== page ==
Sweis Inc. Professional Salon & Spa Products Distributor hosted a Look and Learn event with Candy Shaw, founder of Sunlights Balayage for hundreds of salon professionals at the Irvine Hotel in Irvine, CA. Shaw (also known as the Balay Lama) created the Professional Balayage Lightener, Sunlights, specifically formulated for the tremendously popular Balayage highlighting technique.
At the Sweis education event, Shaw showcased a series of blonde, brunette and redheaded models, and demonstrated Balayage tips, tricks and techniques, including Brochaying, Chrocheting, Combalaying, and Bowlayage, all unique hair painting methods to achieve seamless, sun-kissed highlights. She explained that the art of Balayaging is in the painting technique and she encourages salon professionals to perfect the brush stroke, “tap, rub and push,” and pay attention to the haircut, layering, texture, head shape and previous color. According to Shaw, once the salon professional has practiced on one mannequin and two friends, they are ready to begin Balayaging clients.
From a salon business standpoint, Shaw shares the most promising aspects of Balayage for salon professionals. It is user-friendly and efficient, taking half the time of traditional highlighting services, while enabling professionals to charge a higher price for the service. This is due to the customization of the Balayage technique for each individual client. Shaw calls it “painting your way to financial freedom,” because professionals are “charging more and putting in less time, working smarter and not harder.”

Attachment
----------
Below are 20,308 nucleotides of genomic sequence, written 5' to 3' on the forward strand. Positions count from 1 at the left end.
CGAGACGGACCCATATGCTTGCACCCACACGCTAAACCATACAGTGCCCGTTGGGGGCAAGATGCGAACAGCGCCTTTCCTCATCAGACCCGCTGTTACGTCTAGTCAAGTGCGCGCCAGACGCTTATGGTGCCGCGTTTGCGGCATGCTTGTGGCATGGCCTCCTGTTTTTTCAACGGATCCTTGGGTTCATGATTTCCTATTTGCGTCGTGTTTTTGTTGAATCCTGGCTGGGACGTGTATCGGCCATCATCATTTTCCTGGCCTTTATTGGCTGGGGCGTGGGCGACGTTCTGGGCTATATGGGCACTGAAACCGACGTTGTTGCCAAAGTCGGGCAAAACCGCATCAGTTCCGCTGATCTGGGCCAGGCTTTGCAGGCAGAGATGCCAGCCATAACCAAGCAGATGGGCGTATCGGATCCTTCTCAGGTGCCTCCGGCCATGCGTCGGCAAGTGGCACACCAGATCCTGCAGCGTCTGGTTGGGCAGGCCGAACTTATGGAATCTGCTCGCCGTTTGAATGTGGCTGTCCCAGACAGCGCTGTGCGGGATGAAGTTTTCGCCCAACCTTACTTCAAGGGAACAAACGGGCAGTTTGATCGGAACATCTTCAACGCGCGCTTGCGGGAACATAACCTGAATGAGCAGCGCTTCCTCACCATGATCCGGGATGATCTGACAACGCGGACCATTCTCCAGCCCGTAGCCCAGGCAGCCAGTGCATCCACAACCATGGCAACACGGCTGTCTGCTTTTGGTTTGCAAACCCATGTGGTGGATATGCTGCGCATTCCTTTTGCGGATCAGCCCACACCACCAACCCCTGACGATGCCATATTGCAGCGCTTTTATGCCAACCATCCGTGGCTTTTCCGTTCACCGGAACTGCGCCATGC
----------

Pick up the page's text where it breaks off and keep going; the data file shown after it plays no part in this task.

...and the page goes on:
“Our goal at Sweis is to support salon professionals with resources, products and tools that will help them grow their businesses, shares Karl Sweis, President of Sweis Inc. “We believe that Sunlights Balayage, and the Balay Box of tools has the ability to make a great impact financially, professionally, and creatively as salon professionals enjoy mastering the art of Balayage.”
The Balayage technique, meaning to sweep, or paint in French, has enduring popularity and has been practiced in Paris salons for many decades. Shaw describes it as couture color, similar to a designer creating a couture dress, giving the salon professional the authority to be an artist.
For more information on upcoming Sweis Academy educational opportunities visit SweisInc.com